Intel recently launched Skylake, its sixth generation of Core processors and claims that the new chips will significantly boost graphics performance and reduce power consumption across a wide variety of PCs. Intel claims that Skylake chips offer "30 times faster" graphics performanceand enables laptop manufacturers to use all-day batteries, which are half the thickness and weight of current ones. It also supports next-gen features like wireless charging and facial recognition logins.
AMD , Intel's only meaningful competitor in the x86 chip market, doesn't plan to launch its seventh-generation Zen chips to challenge Skylake until next year. The Zen chips are designed by Jim Keller, a former iPad and iPhone chip designer whom AMD hired three years ago-- they also focus on delivering high performance with low power consumption. Many analysts see the Zen as AMD's last chance to make a meaningful stand against Intel, which has marginalized it in the PC market over the past decade.
The mistakes of the pastA rising AMD claimed nearly half the worldwide market for PC CPUs back in the first quarter of 2006, according to PassMark Software. AMD didn't just make cheaper chips,it launched 64-bit processors before Intel, while its dual-core processors received superior reviews. When it acquired graphics card manufacturer ATI later that year, it seemed like its integration of superior GPU technology into its CPUs (known as APUs) would crush Intel as it expanded into NVIDIA'sbackyard.
But then Intel struck back hard with new processors. The Bulldozer microarchitecture, which AMD launched in 2011, couldn't keep pace with Intel processors in terms of single-threaded performance. Reviews at the time claimed that Intel's processors had up to 50% better single-threaded performance than Bulldozer. Subsequent revisions to Bulldozer (Piledriver, Steamroller, and Excavator) gradually improved performance but failed to close the performance gap with Intel. As a result, AMD controls less than a fourth of the PC CPU market today.
Why Zen must be perfectWith the Zen microarchitecture, AMD will finally leave the troubled Bulldozer family behind and address its single-threaded weakness. To boost single-threaded performance, AMD can either boost the clock speed or increase the number of instructions per cycle (IPC). Since doing the former would inevitably increase temperatures and power consumption, it would be preferable to do the latter. AMD claims that Zen will offer a 40% IPC boost over Excavator with support for simultaneous multi-threading.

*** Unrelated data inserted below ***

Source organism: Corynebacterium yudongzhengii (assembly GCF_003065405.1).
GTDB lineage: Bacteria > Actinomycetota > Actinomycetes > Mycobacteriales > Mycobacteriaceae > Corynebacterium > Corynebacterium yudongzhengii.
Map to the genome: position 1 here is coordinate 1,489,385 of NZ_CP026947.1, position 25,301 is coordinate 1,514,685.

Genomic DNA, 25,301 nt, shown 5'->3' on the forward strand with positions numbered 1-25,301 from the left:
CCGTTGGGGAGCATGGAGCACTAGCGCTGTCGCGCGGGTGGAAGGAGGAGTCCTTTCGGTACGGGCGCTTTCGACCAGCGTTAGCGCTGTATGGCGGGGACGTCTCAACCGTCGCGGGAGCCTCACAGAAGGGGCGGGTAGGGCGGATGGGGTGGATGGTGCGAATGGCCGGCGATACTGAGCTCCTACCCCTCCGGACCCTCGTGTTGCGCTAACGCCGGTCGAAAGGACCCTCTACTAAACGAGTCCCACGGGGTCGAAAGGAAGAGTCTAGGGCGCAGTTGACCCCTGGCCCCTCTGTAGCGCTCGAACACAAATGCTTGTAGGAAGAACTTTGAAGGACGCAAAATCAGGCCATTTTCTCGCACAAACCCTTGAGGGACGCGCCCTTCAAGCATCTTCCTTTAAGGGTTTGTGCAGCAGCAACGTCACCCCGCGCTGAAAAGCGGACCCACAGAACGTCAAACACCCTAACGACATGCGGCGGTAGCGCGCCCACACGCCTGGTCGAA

The first line of Zen chips will be the FX ones, which will have a high core count and support the newest DDR4 memory. These chips are expected to be marketed toward hardcore gamers, who flock toward CPUs with the highest performance. After that, AMD will launch the Zen chips for laptops, which will support DDR3 and DDR4 memory while focusing on power efficiency. AMD CTO Mark Papermaster has also hinted that the Zen architecture could eventually be used in everything from smartphones to high-end servers.
But it might not be enoughAMD hasn't set a firm launch date for Zen yet, but Taiwanese tech site DigiTimes recently claimed that it won't arrive until the fourth quarter of 2016 "at the earliest".
Such a late launch would put AMD at a huge disadvantage against Intel. First, Intel will get more than a year to promote Skylake to OEMs and consumers. Intel also plans to refresh Skylakewith the "Kaby Lake" revision in the second half of 2016. This means that by the time Zen finally arrives, it will have to compete against both Skylake and Kaby Lake. The 14nm Zen could even end up competing against Intel's 10nm Cannonlake, which is expected to launch in 2017.
Intel has much deeper pockets than AMD. The company's marketing, general, and adminstrative expenses last quarter were almost equivalent to the last two quarters of total AMD revenue. With a much smaller marketing budget, it could be tough for AMD to effectively promote Zen against Intel's offerings.
Storm clouds ahead...For now, AMD investors are likely hoping that Carrizo, the new APU based on Excavator, which launched in June, can prop up its CPU sales throughout the rest of the year. Carrizo boosts graphics performance and battery life in laptops, but it sounds like the same promise Intel just made with Skylake.
In the meantime, AMD remains crushed between Intel in x86 chips and NVIDIA in high-end GPUs and reducing prices hasn't effectively boosted sales. Last quarter, AMD's Computing and Graphics revenue plunged 54% annually, and its operating loss widened from $6 million to $147 million. The launch of Zen could be AMD's last chance to strike back against Intel, but its delayed arrival and limited marketing budget could doom the chip before it gains any ground.
The article Can Zen Chips Shield AMD From Intel Corporation's Wrath? originally appeared on Fool.com.
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